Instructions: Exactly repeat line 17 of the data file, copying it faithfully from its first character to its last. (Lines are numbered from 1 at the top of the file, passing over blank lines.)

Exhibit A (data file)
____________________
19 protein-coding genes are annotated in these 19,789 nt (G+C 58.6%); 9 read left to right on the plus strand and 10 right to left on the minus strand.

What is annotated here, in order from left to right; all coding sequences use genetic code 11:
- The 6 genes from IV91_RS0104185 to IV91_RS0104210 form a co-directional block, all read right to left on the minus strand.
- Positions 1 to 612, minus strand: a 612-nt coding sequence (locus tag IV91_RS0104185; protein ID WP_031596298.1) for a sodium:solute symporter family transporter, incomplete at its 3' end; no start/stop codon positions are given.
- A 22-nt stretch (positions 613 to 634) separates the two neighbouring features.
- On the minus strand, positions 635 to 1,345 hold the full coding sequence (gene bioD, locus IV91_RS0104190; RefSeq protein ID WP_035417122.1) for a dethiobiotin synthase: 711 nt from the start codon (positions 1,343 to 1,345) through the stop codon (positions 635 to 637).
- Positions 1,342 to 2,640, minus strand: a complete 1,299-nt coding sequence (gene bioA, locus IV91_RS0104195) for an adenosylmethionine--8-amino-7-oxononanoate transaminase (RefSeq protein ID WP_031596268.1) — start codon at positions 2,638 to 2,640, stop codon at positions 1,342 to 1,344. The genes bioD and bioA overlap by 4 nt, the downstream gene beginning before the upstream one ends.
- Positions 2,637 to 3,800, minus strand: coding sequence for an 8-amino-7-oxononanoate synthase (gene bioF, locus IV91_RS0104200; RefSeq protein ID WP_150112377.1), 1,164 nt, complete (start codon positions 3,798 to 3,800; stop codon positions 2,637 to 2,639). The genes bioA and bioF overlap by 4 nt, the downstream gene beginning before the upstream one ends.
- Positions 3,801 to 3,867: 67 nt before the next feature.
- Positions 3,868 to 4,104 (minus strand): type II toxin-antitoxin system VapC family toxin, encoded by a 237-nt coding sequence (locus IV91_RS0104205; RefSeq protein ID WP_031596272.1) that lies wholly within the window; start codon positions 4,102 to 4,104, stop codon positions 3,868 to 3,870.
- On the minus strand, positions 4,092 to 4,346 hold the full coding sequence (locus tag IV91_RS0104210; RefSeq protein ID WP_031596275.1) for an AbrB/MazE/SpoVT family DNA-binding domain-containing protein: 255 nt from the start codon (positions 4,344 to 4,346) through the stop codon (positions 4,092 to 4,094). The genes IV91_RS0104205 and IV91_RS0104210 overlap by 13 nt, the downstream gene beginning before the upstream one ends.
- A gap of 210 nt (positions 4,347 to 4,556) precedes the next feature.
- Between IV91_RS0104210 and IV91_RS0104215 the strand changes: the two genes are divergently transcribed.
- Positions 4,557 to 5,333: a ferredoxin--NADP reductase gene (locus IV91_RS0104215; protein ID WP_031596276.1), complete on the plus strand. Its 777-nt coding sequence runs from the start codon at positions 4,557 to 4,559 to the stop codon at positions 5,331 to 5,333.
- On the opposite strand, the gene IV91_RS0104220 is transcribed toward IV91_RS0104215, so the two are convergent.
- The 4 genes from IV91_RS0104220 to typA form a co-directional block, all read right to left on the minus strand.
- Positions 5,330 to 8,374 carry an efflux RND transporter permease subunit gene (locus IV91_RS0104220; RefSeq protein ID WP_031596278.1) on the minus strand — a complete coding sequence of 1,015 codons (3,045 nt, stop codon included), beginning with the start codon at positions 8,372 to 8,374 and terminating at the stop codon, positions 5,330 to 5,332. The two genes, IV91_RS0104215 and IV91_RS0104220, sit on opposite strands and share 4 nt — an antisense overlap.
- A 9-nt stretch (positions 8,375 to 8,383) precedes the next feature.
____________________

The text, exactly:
- Positions 5,330 to 8,374 carry an efflux RND transporter permease subunit gene (locus IV91_RS0104220; RefSeq protein ID WP_031596278.1) on the minus strand — a complete coding sequence of 1,015 codons (3,045 nt, stop codon included), beginning with the start codon at positions 8,372 to 8,374 and terminating at the stop codon, positions 5,330 to 5,332. The two genes, IV91_RS0104215 and IV91_RS0104220, sit on opposite strands and share 4 nt — an antisense overlap.